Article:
Rather than sneaking into the UK perilously hidden underneath lorries, some desperate migrants have taken to boats. 220 or so people have attempted the crossing in small boats since November and the Home Secretary Sajid Javid has described it as "major incident". While the Bishop of Dover urges compassion, many are demanding that the might of the Royal Navy is deployed to turn back those little boats.
Maurice Wren, head of the Refugee Council, said: “The fact that people are boarding flimsy boats to cross one of the world’s busiest and most dangerous shipping lanes highlights the sense of fear and hopelessness that is gripping so many of the people stuck in northern France. Recent reports suggest that armed police are forcibly clearing and levelling the makeshift camps along the French coast, with the entirely predictable consequence that desperate people are again turning to smugglers who they see as offering their only hope of reaching safety.”
Leonard Doyle, spokesperson for the International Organisation for Migration, said: “People seem to criticise migration because it’s easy to do and it’s easy to stir up passions but, actually, these are really small numbers if you compare them to what other European countries are going through.”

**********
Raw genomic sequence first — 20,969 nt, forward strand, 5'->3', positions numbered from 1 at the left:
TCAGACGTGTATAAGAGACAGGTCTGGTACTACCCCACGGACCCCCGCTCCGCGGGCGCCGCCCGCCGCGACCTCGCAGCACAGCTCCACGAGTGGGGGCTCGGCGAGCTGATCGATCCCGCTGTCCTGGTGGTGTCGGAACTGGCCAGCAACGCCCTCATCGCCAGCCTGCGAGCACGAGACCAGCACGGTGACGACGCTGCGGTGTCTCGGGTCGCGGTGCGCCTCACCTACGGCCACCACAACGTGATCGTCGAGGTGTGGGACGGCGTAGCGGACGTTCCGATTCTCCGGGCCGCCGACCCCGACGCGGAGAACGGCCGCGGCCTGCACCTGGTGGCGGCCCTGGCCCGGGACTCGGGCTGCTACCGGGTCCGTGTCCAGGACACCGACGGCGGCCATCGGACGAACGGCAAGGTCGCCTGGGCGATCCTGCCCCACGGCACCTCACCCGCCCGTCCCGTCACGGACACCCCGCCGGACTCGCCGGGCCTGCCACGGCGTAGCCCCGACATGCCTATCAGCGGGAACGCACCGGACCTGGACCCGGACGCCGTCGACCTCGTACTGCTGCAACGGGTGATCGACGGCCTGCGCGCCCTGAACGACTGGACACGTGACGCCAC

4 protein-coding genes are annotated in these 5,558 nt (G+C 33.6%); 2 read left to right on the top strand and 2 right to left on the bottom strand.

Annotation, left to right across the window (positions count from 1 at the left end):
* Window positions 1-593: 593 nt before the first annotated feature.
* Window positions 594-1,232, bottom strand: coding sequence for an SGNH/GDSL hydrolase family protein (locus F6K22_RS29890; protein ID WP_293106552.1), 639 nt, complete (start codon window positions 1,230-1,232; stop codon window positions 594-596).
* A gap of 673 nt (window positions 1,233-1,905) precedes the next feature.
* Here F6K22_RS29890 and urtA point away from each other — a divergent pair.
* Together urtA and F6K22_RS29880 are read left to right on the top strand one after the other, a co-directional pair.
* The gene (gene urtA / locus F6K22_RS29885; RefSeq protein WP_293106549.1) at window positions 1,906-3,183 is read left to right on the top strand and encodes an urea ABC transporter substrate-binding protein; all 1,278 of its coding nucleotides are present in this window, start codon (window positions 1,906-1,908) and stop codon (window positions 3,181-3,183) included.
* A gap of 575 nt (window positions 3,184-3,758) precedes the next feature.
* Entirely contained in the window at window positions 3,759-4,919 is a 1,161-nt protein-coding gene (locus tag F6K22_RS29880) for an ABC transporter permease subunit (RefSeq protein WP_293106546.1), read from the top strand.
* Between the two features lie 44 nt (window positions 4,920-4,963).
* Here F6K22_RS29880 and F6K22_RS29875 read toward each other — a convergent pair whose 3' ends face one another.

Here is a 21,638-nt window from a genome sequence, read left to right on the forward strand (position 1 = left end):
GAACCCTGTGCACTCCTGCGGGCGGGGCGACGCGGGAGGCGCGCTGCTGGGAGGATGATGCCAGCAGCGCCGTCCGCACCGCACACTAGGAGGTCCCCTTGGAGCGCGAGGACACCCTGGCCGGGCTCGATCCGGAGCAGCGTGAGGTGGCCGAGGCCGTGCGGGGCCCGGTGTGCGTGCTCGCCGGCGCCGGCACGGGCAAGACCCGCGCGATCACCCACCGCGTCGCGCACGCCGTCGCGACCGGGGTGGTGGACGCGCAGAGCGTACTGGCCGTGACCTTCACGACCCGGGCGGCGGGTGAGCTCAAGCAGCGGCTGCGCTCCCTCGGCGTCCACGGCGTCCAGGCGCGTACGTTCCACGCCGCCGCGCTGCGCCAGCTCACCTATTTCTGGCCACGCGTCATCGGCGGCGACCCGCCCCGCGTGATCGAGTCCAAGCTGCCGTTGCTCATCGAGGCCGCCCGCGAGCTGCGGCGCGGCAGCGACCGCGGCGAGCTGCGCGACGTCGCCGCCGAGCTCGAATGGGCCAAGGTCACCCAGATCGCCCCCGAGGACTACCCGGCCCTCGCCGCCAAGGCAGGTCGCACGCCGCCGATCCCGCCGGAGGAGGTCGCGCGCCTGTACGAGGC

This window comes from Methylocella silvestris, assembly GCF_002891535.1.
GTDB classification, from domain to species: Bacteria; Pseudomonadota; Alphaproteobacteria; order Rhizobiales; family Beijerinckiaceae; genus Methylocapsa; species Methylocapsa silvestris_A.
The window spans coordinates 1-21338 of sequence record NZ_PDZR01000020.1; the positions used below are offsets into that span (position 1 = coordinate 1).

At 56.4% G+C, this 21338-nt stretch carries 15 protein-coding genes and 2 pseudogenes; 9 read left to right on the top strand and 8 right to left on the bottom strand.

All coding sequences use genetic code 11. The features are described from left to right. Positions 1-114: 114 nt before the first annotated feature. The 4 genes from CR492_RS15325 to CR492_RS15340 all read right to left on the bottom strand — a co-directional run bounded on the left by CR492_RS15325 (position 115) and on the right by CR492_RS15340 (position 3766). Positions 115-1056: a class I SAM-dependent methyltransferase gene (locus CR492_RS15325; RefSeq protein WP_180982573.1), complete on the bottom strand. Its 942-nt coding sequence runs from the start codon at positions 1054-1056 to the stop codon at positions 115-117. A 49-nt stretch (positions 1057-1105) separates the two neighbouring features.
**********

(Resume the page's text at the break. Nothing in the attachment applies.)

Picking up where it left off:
An estimated 5,000 people pack up and leave every day, to flee Venezuela's economic collapse. Venezuela's crisis continues to affect all of South America.
We are talking about people who are leaving not because of a natural disaster, not because of a war," says Claudia Vargas Ribas, a migration expert at the Simón Bolívar University in Caracas.
President Maduro blames "imperialists" - the likes of the US and Europe - for waging "economic war" against Venezuela. But others say it is economic mismanagement.
More than 3 million people have fled Venezuela in recent years and that number is expected to rise to more than 5 million by the end of 2019. The vast majority of Venezuelans travel to other parts of South America. More than a million Venezuelans have chosen neighbouring Colombia as their new home, with half a million more travelling through it on their way further south to Ecuador, Peru and the countries beyond.
"The countries in the region are developing countries, we can't forget that," says Claudia Vargas Ribas. "So receiving this quantity of people has made their internal affairs more complicated."
"If you compare what Latin America has done with what Europe has done with its migrants - Europe which has better conditions and is more economically developed - the example that Latin America is showing is enormous," says sociologist Tomás Páez, who co-ordinates the Global Project of the Venezuelan Diaspora. Nevertheless, Paez cautions that with more and more Venezuelans arriving countries could tighten their immigration rules. "If they put brakes on it, what will grow is irregularity," says Mr Páez, adding that drug-trafficking, prostitution, and illegal industries will grow.
Experts believe what international aid has been promised so far is a drop in the bucket compared to what is needed. Promises on paper are not enough.
Post a Comment